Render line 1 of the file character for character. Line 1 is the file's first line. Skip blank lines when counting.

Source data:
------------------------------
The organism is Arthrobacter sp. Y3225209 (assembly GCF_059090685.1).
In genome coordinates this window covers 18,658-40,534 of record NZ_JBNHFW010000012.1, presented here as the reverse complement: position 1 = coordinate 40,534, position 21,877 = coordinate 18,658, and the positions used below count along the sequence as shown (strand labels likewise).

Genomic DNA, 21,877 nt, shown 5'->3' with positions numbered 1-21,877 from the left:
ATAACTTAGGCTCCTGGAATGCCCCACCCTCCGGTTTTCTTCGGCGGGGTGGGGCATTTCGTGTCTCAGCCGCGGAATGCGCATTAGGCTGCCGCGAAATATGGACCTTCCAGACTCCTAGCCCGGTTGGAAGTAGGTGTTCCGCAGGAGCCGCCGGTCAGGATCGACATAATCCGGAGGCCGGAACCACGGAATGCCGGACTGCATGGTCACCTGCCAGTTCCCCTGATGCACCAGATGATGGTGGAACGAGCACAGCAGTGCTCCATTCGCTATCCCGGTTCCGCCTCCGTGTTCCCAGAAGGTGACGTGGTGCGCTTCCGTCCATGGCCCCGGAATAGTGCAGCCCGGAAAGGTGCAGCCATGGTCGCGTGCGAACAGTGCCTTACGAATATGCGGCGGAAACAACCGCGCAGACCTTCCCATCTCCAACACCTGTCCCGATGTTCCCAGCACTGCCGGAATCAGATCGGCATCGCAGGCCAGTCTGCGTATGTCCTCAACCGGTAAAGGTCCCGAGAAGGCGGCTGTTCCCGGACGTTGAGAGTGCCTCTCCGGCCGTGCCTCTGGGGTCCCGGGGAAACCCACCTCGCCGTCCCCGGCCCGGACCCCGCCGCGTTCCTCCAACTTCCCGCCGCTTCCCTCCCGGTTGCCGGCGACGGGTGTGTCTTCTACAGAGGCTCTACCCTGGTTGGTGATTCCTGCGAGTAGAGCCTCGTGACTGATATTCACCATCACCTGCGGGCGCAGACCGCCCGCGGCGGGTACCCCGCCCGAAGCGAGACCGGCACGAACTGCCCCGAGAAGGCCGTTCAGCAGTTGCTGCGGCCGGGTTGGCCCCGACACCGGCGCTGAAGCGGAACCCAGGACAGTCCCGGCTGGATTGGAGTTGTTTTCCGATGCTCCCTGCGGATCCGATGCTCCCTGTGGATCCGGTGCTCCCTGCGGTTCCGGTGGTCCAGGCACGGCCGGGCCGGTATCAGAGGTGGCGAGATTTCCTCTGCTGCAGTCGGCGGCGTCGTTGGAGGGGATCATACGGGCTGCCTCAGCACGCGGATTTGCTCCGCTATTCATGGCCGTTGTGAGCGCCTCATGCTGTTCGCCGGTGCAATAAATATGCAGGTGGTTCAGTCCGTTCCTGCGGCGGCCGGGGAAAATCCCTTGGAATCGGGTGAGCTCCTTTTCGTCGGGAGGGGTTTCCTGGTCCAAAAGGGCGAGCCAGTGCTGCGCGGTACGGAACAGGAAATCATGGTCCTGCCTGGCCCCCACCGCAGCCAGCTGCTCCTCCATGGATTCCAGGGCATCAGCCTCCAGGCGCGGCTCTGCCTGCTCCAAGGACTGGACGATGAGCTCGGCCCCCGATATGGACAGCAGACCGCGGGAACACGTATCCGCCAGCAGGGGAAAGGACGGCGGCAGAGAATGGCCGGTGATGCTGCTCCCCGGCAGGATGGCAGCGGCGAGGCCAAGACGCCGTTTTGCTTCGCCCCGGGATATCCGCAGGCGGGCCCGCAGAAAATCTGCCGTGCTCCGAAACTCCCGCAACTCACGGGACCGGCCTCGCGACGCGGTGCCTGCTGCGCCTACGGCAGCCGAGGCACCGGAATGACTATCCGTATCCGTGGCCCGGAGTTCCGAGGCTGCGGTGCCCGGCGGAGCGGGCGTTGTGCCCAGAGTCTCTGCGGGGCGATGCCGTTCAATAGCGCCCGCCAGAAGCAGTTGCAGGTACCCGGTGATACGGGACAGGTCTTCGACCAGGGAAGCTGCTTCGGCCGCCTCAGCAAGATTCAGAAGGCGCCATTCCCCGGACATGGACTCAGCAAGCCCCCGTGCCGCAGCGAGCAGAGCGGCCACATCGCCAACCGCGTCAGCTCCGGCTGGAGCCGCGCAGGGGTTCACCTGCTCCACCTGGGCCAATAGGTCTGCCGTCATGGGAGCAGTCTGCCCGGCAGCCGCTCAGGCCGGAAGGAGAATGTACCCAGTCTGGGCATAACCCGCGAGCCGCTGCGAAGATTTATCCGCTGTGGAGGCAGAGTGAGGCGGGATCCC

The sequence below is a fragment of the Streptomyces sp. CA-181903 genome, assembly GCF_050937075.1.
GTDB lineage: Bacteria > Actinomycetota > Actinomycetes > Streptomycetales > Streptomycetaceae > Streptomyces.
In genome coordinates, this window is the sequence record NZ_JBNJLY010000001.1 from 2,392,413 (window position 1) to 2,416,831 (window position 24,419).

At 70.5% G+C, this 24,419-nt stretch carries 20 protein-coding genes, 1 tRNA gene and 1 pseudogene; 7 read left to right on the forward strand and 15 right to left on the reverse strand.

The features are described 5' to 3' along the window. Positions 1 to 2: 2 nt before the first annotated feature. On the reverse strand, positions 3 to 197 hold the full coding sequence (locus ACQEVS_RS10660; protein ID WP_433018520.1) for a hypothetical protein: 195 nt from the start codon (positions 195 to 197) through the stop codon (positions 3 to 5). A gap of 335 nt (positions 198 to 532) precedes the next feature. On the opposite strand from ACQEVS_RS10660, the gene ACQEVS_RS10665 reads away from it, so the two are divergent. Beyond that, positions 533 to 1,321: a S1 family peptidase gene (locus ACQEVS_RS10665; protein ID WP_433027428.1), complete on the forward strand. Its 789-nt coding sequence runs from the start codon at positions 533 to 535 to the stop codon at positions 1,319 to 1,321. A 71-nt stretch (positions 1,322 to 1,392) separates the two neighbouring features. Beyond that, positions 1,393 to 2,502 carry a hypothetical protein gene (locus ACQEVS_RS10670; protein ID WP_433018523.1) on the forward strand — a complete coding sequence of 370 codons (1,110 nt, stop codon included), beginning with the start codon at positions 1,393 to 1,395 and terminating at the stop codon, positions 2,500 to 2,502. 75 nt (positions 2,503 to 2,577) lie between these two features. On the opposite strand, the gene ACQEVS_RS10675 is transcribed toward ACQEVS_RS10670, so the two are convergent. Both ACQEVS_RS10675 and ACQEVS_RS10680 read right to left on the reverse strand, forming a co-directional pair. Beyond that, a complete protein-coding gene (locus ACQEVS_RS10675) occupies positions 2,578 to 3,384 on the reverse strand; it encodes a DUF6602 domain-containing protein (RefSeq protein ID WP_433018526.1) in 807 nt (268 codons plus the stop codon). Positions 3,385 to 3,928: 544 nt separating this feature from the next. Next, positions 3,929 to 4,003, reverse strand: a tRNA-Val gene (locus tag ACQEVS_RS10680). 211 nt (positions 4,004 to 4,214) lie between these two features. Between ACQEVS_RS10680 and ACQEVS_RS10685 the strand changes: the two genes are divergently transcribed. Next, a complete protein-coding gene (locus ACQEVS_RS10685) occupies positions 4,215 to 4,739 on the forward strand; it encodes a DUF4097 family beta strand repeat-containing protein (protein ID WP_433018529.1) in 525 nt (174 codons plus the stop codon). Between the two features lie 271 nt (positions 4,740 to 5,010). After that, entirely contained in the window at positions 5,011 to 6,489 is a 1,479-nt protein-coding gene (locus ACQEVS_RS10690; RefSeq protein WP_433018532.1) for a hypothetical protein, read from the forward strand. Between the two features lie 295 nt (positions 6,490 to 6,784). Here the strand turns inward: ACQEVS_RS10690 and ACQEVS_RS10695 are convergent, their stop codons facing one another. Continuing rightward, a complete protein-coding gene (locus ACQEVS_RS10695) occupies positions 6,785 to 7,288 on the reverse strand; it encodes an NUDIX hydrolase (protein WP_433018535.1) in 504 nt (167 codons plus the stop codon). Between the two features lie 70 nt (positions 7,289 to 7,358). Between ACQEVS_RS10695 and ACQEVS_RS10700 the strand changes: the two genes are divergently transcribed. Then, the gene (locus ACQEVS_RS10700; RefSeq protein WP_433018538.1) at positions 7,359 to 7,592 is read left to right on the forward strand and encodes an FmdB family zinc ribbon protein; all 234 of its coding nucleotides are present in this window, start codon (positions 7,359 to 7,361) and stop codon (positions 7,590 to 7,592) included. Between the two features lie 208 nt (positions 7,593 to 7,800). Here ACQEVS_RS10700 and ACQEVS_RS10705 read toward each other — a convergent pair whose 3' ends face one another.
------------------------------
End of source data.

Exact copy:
The organism is Arthrobacter sp. Y3225209 (assembly GCF_059090685.1).